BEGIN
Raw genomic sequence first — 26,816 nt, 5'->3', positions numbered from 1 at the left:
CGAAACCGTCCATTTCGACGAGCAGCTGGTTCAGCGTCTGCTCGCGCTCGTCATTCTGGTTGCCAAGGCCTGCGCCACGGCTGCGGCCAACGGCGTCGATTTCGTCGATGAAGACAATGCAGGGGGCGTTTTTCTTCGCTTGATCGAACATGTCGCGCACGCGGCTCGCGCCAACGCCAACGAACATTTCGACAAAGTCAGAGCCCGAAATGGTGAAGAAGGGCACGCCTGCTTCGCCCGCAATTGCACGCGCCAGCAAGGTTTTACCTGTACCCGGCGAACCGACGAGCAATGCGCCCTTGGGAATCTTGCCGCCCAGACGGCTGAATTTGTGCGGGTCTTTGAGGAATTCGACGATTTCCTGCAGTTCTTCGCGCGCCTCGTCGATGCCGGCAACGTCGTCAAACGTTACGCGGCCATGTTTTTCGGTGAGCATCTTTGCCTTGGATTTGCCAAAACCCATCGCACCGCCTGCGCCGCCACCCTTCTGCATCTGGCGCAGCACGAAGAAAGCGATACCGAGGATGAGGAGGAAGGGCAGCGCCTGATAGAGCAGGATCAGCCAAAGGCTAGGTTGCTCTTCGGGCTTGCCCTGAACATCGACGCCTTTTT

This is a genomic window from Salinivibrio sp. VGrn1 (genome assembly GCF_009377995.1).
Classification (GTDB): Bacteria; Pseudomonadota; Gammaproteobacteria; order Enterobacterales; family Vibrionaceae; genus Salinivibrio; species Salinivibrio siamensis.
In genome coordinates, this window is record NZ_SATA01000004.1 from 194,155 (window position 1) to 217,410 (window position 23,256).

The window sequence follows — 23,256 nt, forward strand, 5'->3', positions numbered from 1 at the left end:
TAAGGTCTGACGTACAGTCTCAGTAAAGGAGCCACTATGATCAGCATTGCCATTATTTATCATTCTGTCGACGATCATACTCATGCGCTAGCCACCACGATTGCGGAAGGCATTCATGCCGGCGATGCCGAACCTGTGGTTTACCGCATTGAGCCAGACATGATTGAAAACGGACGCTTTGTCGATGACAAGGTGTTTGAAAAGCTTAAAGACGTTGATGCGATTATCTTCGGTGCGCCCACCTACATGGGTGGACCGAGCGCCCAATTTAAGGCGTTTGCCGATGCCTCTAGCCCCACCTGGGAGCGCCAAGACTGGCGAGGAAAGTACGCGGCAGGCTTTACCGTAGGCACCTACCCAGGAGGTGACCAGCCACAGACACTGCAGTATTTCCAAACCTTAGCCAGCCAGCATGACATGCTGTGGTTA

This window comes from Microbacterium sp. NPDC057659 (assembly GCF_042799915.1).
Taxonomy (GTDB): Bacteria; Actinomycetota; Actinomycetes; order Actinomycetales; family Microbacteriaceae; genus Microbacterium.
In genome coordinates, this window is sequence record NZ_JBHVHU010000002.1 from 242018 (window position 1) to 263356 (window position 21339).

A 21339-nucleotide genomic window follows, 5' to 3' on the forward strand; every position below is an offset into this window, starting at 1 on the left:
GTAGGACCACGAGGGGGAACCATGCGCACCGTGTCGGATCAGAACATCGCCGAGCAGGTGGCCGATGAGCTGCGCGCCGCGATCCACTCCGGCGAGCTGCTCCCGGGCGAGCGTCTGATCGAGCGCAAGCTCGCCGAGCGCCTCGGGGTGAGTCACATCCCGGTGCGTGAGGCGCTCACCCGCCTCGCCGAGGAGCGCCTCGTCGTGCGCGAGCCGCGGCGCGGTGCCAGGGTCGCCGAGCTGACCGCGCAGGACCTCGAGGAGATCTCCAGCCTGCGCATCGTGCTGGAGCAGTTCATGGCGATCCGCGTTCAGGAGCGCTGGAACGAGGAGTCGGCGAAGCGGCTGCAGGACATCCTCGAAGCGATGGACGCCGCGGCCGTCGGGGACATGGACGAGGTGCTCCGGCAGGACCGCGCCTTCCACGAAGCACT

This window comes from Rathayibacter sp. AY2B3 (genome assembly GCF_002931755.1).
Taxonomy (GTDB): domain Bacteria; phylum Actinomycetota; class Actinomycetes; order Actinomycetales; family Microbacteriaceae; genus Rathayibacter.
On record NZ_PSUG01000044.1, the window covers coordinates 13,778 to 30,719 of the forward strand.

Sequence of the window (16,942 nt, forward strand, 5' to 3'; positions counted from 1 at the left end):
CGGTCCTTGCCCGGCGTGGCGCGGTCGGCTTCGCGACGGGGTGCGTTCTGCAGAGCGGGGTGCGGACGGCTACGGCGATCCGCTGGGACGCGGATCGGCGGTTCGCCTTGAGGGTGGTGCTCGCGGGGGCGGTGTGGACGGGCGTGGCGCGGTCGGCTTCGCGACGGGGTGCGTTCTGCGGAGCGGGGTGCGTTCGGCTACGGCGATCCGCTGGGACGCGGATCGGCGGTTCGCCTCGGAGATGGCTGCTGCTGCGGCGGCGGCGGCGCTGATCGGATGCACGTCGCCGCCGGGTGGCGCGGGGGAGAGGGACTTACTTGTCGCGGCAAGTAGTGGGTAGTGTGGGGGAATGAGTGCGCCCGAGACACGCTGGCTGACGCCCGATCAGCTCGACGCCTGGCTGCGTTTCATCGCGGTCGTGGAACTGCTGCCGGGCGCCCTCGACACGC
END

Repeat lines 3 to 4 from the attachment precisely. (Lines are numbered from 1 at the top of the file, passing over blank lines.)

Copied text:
This is a genomic window from Salinivibrio sp. VGrn1 (genome assembly GCF_009377995.1).
Classification (GTDB): Bacteria; Pseudomonadota; Gammaproteobacteria; order Enterobacterales; family Vibrionaceae; genus Salinivibrio; species Salinivibrio siamensis.